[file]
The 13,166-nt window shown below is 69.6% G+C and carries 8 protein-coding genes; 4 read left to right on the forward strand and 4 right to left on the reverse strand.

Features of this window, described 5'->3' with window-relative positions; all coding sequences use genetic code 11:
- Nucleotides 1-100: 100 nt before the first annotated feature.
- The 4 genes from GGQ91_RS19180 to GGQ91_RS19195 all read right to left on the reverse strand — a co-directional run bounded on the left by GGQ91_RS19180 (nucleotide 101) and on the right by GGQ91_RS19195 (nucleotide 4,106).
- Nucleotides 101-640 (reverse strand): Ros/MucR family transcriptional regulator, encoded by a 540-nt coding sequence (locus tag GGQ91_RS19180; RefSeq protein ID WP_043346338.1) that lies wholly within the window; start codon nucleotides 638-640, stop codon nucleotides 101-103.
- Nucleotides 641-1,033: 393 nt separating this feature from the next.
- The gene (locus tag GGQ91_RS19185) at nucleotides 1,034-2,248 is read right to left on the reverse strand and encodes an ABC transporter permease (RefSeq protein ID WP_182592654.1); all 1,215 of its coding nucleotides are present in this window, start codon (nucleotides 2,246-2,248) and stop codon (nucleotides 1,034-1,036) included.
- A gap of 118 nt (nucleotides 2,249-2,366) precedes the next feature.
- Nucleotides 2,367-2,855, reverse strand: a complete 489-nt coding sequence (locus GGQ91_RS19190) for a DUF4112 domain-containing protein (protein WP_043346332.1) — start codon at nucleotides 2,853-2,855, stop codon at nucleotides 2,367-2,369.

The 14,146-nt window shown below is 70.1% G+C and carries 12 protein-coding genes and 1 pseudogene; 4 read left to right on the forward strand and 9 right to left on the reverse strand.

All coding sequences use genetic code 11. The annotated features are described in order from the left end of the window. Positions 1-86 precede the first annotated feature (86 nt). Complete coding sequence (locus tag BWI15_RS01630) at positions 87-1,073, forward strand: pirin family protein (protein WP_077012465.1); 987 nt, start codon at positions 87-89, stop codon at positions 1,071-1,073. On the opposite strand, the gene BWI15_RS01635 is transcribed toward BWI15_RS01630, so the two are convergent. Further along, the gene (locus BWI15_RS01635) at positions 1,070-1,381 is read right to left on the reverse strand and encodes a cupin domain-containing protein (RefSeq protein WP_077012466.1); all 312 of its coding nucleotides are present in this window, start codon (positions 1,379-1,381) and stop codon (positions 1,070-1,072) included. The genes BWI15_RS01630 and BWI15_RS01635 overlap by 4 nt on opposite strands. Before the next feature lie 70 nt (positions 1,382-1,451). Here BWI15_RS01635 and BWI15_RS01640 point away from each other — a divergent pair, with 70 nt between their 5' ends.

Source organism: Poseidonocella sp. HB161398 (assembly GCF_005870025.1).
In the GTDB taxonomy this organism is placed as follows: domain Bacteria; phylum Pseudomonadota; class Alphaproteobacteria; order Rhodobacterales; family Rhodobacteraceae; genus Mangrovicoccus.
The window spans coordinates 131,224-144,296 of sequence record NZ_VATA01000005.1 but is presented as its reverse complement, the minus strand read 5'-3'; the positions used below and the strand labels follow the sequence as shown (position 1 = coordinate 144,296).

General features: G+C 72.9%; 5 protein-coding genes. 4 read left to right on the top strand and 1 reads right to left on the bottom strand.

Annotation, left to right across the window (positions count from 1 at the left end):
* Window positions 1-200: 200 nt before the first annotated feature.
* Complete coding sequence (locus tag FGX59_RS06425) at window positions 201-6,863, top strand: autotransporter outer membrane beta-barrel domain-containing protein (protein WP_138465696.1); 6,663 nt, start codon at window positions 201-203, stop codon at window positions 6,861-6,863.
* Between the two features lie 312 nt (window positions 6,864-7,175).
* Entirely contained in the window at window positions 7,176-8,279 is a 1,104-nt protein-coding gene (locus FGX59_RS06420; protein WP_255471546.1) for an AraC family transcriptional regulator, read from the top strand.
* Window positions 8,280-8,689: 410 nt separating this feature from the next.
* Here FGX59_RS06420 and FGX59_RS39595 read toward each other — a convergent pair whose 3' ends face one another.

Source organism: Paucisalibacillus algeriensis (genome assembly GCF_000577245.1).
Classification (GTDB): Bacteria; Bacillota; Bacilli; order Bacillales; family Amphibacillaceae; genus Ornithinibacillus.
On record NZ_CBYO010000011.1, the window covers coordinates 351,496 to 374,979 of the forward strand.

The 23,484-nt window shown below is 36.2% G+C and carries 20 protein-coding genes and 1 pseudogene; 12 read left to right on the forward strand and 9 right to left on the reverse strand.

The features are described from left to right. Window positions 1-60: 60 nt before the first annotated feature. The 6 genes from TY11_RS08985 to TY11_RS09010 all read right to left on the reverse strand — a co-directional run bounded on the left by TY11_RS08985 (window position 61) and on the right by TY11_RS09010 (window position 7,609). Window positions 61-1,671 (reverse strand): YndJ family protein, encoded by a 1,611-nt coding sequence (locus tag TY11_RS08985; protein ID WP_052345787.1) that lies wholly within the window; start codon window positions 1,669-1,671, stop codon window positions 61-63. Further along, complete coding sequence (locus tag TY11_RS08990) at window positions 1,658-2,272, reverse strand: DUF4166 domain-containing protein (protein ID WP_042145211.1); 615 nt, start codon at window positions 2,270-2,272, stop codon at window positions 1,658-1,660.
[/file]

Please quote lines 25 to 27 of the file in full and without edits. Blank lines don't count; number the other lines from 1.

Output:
On record NZ_CBYO010000011.1, the window covers coordinates 351,496 to 374,979 of the forward strand.

The 23,484-nt window shown below is 36.2% G+C and carries 20 protein-coding genes and 1 pseudogene; 12 read left to right on the forward strand and 9 right to left on the reverse strand.

The features are described from left to right. Window positions 1-60: 60 nt before the first annotated feature. The 6 genes from TY11_RS08985 to TY11_RS09010 all read right to left on the reverse strand — a co-directional run bounded on the left by TY11_RS08985 (window position 61) and on the right by TY11_RS09010 (window position 7,609). Window positions 61-1,671 (reverse strand): YndJ family protein, encoded by a 1,611-nt coding sequence (locus tag TY11_RS08985; protein ID WP_052345787.1) that lies wholly within the window; start codon window positions 1,669-1,671, stop codon window positions 61-63. Further along, complete coding sequence (locus tag TY11_RS08990) at window positions 1,658-2,272, reverse strand: DUF4166 domain-containing protein (protein ID WP_042145211.1); 615 nt, start codon at window positions 2,270-2,272, stop codon at window positions 1,658-1,660.